The warning no longer appears in the Console.

Keys help React identify which items have changed, have been added, or have been removed. Keys should be given to the elements inside the array, in order to give the elements a stable identity.

Let’s say we have a list of Todo items. We will amend our numbers array to be a todos array. Each Todo item will be an object, with an id field, and a text field. We will add three example Todo items, our first being 'Learn React', with an id of '1'. Our second Todo will be 'Wash dishes' with an id of '2'. And, our third Todo will be 'Make bed' with an id of '3'.

import React from "react";
import ReactDOM from "react-dom";

const todos = [  {id: '1', text: 'Learn React'},  {id: '2', text: 'Wash dishes'},  {id: '3', text: 'Make bed'},];
const NumberList = props => {
  const { numbers } = props;
  const listItems = numbers.map(num => <li key={num.toString()}>{num}</li>);
  return <ul>{listItems}</ul>;
};

ReactDOM.render(<NumberList numbers={numbers} />, document.getElementById("root"));

Next, we will rename NumberList to TodoList. We will pass the todos as a prop. Our array item variable will be renamed from num to todo. We will render the text of the todo in our list item.

The best way to pick a key, is to use a string, that uniquely identifies a list item, among its siblings. In our example, we have a unique string id on each of our todo items.

import React from "react";
import ReactDOM from "react-dom";

const todos = [
  {id: '1', text: 'Learn React'},
  {id: '2', text: 'Wash dishes'},
  {id: '3', text: 'Make bed'},
];

const TodoList = props => {  const { todos } = props;  const listItems = todos.map(todo =><li key={todo.id}>{todo.text}</li>);  return <ul>{listItems}</ul>;
};

ReactDOM.render(<TodoList todos={todos} />, document.getElementById("root"));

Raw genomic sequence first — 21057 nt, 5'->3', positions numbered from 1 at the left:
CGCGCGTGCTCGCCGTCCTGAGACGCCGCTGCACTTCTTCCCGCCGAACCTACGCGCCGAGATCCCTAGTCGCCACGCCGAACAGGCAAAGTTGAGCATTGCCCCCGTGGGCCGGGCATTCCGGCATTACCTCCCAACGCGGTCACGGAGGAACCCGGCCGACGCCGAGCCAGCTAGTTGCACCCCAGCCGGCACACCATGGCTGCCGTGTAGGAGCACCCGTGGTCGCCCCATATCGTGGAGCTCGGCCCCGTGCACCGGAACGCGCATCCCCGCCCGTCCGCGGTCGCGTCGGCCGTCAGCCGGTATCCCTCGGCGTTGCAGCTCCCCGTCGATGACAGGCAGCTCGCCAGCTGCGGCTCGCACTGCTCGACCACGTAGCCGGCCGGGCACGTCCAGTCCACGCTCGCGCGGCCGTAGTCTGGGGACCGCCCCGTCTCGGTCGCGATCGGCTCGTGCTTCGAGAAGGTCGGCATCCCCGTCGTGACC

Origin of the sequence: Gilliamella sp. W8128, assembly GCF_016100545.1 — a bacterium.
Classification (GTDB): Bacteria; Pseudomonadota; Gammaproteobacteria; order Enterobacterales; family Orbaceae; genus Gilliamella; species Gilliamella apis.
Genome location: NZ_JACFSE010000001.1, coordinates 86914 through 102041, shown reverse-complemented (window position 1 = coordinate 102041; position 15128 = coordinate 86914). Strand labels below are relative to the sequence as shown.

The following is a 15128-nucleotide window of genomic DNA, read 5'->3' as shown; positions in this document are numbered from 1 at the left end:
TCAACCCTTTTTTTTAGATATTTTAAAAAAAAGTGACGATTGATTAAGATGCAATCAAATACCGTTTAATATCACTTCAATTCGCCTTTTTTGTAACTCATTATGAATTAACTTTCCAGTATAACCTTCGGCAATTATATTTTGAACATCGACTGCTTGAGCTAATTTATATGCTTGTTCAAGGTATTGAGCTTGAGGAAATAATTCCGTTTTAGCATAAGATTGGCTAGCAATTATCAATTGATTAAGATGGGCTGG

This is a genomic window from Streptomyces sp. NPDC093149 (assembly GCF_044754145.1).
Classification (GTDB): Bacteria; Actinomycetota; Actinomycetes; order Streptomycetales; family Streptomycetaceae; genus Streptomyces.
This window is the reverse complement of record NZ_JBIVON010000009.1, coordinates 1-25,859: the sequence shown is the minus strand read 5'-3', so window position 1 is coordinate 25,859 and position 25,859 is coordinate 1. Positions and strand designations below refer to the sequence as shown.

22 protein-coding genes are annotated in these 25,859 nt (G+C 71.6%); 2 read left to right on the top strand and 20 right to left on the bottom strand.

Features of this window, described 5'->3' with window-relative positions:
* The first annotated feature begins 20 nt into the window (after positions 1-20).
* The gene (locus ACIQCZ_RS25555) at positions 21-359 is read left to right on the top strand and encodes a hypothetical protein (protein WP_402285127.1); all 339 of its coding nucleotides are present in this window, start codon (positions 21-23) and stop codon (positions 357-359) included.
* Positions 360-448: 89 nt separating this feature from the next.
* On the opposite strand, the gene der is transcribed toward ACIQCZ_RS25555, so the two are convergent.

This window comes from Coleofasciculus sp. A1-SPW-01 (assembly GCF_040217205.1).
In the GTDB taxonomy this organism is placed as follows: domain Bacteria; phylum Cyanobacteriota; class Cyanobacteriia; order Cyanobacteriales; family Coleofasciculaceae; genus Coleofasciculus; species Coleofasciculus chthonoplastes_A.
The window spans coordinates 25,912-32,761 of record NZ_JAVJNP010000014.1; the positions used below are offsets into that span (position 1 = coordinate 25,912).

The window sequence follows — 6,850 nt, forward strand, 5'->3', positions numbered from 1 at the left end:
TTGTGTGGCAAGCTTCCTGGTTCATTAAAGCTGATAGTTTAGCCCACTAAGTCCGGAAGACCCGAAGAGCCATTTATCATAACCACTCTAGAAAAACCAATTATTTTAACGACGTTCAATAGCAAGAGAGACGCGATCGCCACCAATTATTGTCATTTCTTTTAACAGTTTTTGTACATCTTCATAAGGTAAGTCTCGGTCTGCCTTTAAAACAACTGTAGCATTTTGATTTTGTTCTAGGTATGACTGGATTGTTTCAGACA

We can now see our Todos on the page in the browser, with no warnings showing in the Console.

Use Index as a Last Resort

Let’s assume our todos had no ids, just text items in the array. When we don’t have stable ids for rendered items, we may use the item index as a key, as a last resort.

index is the second optional argument to the transformation function of the Array map method. Let’s not forget to remove the text property on the todo item.

import React from "react";
import ReactDOM from "react-dom";

const todos = [  'Learn React',  'Wash dishes',  'Make bed',];
const TodoList = props => {
  const { todos } = props;
  const listItems = todos.map((todo, index) => <li key={index}>{todo}</li>);  return <ul>{listItems}</ul>;
};

ReactDOM.render(<TodoList todos={todos} />, document.getElementById("root"));

Save the file, and we can see that there are no warnings appearing in the Console.

We don’t recommend using indexes for keys if the order of items may change. This can negatively impact performance and may cause issues with component state. If you choose not to assign an explicit key to list items, then React will default to using indexes as keys.

Summary

We demonstrated how to map over an array of elements and render them. We showed that a key is necessary when rendering a list of elements. And, we showed that if a stable and unique id is not available as a key, then we can use the array item index, as a last resort.

Next Up…

In the next video, we will continue to discuss rendering lists of elements and using keys.